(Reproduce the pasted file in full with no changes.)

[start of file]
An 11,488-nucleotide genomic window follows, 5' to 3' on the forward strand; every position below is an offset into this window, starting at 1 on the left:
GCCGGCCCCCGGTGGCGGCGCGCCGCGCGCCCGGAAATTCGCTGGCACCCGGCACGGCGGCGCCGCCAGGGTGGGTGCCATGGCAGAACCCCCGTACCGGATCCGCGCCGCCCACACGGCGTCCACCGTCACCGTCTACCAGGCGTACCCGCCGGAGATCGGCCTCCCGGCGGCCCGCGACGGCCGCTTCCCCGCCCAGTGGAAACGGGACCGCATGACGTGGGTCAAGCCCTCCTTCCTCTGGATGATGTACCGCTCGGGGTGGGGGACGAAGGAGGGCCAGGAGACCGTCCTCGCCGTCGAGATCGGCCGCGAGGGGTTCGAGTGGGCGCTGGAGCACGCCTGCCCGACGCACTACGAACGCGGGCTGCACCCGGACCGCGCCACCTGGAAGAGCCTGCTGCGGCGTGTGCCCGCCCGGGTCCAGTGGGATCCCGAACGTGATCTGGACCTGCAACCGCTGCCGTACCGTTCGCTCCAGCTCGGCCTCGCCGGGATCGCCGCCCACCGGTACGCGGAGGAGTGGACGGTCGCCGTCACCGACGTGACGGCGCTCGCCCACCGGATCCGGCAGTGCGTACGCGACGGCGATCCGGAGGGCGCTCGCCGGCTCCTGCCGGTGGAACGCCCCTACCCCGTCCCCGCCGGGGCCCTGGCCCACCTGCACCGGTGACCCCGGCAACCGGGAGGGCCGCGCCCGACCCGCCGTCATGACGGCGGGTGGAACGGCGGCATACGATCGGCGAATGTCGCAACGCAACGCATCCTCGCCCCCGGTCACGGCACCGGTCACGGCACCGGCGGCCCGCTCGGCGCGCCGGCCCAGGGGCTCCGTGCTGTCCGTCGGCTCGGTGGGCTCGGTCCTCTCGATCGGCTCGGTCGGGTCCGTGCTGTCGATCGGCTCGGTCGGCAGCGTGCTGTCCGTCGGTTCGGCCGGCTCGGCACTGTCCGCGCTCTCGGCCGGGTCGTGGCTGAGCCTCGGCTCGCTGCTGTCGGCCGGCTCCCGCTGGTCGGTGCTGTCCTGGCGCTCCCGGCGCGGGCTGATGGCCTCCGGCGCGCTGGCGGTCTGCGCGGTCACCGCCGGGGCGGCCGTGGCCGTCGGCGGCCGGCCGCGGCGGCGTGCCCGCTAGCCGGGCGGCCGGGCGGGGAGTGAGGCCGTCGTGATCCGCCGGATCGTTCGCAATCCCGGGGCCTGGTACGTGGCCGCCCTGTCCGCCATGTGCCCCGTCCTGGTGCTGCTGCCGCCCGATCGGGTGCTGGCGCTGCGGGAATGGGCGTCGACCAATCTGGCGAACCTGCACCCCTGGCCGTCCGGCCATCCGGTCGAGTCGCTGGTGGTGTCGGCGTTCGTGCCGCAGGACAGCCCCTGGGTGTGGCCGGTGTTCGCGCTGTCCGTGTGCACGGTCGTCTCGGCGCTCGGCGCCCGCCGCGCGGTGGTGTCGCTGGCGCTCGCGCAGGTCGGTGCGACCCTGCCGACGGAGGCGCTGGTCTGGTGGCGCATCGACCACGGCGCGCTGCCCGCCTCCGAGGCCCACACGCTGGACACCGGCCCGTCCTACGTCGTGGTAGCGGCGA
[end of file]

An 11,488-nucleotide genomic window follows, 5' to 3' on the forward strand; every position below is an offset into this window, starting at 1 on the left:
GCCGGCCCCCGGTGGCGGCGCGCCGCGCGCCCGGAAATTCGCTGGCACCCGGCACGGCGGCGCCGCCAGGGTGGGTGCCATGGCAGAACCCCCGTACCGGATCCGCGCCGCCCACACGGCGTCCACCGTCACCGTCTACCAGGCGTACCCGCCGGAGATCGGCCTCCCGGCGGCCCGCGACGGCCGCTTCCCCGCCCAGTGGAAACGGGACCGCATGACGTGGGTCAAGCCCTCCTTCCTCTGGATGATGTACCGCTCGGGGTGGGGGACGAAGGAGGGCCAGGAGACCGTCCTCGCCGTCGAGATCGGCCGCGAGGGGTTCGAGTGGGCGCTGGAGCACGCCTGCCCGACGCACTACGAACGCGGGCTGCACCCGGACCGCGCCACCTGGAAGAGCCTGCTGCGGCGTGTGCCCGCCCGGGTCCAGTGGGATCCCGAACGTGATCTGGACCTGCAACCGCTGCCGTACCGTTCGCTCCAGCTCGGCCTCGCCGGGATCGCCGCCCACCGGTACGCGGAGGAGTGGACGGTCGCCGTCACCGACGTGACGGCGCTCGCCCACCGGATCCGGCAGTGCGTACGCGACGGCGATCCGGAGGGCGCTCGCCGGCTCCTGCCGGTGGAACGCCCCTACCCCGTCCCCGCCGGGGCCCTGGCCCACCTGCACCGGTGACCCCGGCAACCGGGAGGGCCGCGCCCGACCCGCCGTCATGACGGCGGGTGGAACGGCGGCATACGATCGGCGAATGTCGCAACGCAACGCATCCTCGCCCCCGGTCACGGCACCGGTCACGGCACCGGCGGCCCGCTCGGCGCGCCGGCCCAGGGGCTCCGTGCTGTCCGTCGGCTCGGTGGGCTCGGTCCTCTCGATCGGCTCGGTCGGGTCCGTGCTGTCGATCGGCTCGGTCGGCAGCGTGCTGTCCGTCGGTTCGGCCGGCTCGGCACTGTCCGCGCTCTCGGCCGGGTCGTGGCTGAGCCTCGGCTCGCTGCTGTCGGCCGGCTCCCGCTGGTCGGTGCTGTCCTGGCGCTCCCGGCGCGGGCTGATGGCCTCCGGCGCGCTGGCGGTCTGCGCGGTCACCGCCGGGGCGGCCGTGGCCGTCGGCGGCCGGCCGCGGCGGCGTGCCCGCTAGCCGGGCGGCCGGGCGGGGAGTGAGGCCGTCGTGATCCGCCGGATCGTTCGCAATCCCGGGGCCTGGTACGTGGCCGCCCTGTCCGCCATGTGCCCCGTCCTGGTGCTGCTGCCGCCCGATCGGGTGCTGGCGCTGCGGGAATGGGCGTCGACCAATCTGGCGAACCTGCACCCCTGGCCGTCCGGCCATCCGGTCGAGTCGCTGGTGGTGTCGGCGTTCGTGCCGCAGGACAGCCCCTGGGTGTGGCCGGTGTTCGCGCTGTCCGTGTGCACGGTCGTCTCGGCGCTCGGCGCCCGCCGCGCGGTGGTGTCGCTGGCGCTCGCGCAGGTCGGTGCGACCCTGCCGACGGAGGCGCTGGTCTGGTGGCGCATCGACCACGGCGCGCTGCCCGCCTCCGAGGCCCACACGCTGGACACCGGCCCGTCCTACGTCGTGGTAGCGGCGA